The Organic Adventurer has written much in other venues about buying locally, shopping for organic food and how buying organic compares to buying conventional. Back in May, when the CSA we subscribe to had so much remaining in the fields at the end of the Florida growing season that they offered a mini-season share, we set out to see if our dread of impending off-season grocery shopping was justified. We wondered: How does buying local organic veggies compare with buying organic veggies in the stores? Which is more expensive? Is there as much or less variety? We did an item-for-item comparison with one week’s share, and here’s what we found:
Week four of the spring mini-season means a varied share for KYV members. The bounty includes a member’s-choice mix of zucchini and squash, cucumber, sweet corn, fennel, yellow heirloom tomatoes, large pink heirloom tomatoes, eggplant, green beans, acorn squash, arugula, yum-yum peppers, an optional mix of Padrón and Poblano peppers and an optional three pounds of potatoes. Whew, that’s a lot of local organic produce! But let’s see how that compares with what can be found in stores.
In the past few years, Publix (a major grocery chain in Florida) has expanded its Greenwise organic produce section and has made some effort to purchase locally when possible. Still, much of the organic produce there is available only as individually shrink-wrapped items from California or Mexico. All told, Publix has the lowest prices on two of the items considered for price comparison although, again, they aren’t necessarily from local producers.
Whole Foods has many of the organic items that were not available at Publix. The items at Whole Foods come from California, Canada, Florida and a mixed Mexico/Florida source. In short, of the 11 items in this week’s share (potatoes and Padrón/Poblano peppers are not included as they are optional), six can’t be found as organic choices in the stores. KYV clearly comes out on top as far as the variety of produce and carbon footprint in food miles. It also comes out on top for convenience, as one would have to visit two stores to get as close as possible to re-creating this week’s share at the lowest possible price.
The bottom line for many of us, however, is just that—price. Although we have to substitute red, non-heirloom tomatoes for KYV’s heirloom yellows and bell peppers for the yum-yums, KYV also comes out on top as far as cost. Those who purchased the six-week share pay $29 for this week’s produce; the three-week half share comes out to $31. The same organic items at Publix and Whole Foods cost $40.51, and that does not include corn, the large pink heirloom tomatoes, arugula or acorn squash, which aren’t available as organic selections at either store. If one chose to purchase the available non-organic items, the total would be $49.87. You’d still be out of luck with arugula, which isn’t available at all in either store.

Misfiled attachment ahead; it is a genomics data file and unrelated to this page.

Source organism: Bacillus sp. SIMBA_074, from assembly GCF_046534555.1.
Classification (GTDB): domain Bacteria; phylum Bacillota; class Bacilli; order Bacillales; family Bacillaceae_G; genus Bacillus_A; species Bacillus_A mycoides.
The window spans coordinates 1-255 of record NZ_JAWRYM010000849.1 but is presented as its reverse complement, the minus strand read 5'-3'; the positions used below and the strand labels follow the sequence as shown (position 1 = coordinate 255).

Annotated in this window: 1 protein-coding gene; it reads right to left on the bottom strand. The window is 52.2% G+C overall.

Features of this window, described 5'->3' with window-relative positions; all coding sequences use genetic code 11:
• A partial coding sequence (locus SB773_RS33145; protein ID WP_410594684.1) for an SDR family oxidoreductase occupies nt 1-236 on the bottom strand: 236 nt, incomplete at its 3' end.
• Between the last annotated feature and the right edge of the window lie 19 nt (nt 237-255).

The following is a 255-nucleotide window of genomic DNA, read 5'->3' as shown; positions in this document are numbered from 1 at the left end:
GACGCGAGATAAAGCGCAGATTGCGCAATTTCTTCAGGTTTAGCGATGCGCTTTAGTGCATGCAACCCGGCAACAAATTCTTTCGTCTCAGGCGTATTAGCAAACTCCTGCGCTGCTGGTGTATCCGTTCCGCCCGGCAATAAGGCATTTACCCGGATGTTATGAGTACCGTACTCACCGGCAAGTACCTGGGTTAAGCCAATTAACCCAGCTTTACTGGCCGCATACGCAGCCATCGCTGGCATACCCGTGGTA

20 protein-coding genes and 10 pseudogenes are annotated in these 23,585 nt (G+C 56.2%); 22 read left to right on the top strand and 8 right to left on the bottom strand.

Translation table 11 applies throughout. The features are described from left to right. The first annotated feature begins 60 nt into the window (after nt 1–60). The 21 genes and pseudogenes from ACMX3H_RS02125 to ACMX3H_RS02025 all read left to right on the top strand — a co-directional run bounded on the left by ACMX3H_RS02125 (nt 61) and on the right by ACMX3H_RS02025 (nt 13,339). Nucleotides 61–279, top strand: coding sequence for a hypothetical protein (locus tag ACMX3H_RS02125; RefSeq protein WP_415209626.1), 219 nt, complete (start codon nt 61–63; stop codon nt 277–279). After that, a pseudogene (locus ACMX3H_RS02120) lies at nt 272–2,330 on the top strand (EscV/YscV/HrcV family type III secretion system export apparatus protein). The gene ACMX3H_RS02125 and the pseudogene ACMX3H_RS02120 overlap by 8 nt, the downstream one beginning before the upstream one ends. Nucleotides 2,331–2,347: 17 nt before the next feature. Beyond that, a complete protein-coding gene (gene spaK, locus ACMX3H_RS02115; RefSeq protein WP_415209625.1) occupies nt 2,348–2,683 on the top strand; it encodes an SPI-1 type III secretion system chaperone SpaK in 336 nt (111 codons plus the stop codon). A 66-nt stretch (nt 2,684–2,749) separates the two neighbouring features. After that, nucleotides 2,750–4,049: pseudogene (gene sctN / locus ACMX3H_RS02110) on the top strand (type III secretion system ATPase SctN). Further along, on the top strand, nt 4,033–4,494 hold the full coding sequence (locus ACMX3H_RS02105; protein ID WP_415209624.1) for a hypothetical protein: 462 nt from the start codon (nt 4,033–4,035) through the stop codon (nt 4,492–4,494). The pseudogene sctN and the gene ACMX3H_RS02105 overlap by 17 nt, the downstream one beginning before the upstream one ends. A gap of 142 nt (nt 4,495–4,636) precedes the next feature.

Once again this week, KYV can’t be beat for quality local organic food!
Well, it’s the end of July now. Fortunately, the butternut, acorn and spaghetti squash from the last mini-season share have kept well, so we’re still eating those. We’ve still got a few items from the season in the freezer. Also, our CSA had an end-of-season potluck and potato picking, and we’re just now nearing the end of the potatoes we picked. (Honestly, if you’re lucky enough to have a CSA that does them, you can get crazy extra value out of your subscription with those you-pick bonuses.) Between all that and the farmers markets, we’ve managed to reduce our reliance on the grocery stores this summer, but we are more than ready for the CSA season to start up again!
By the way, the CSA we subscribe to (www.kyvfarm.com) is a single-farm operation, so all of the items in the share that we used for comparison were grown on the same farm, not bought from other (potentially non-local) farms and re-sold. If you’re thinking of joining a CSA in order to eat locally, be aware that some CSAs do buy some of their items from elsewhere to include in their shares. The CSA managers should be more than willing to tell you which items they are, where they come from and how they were grown though. Oh, and we may as well mention…KYV still has some subscriptions available!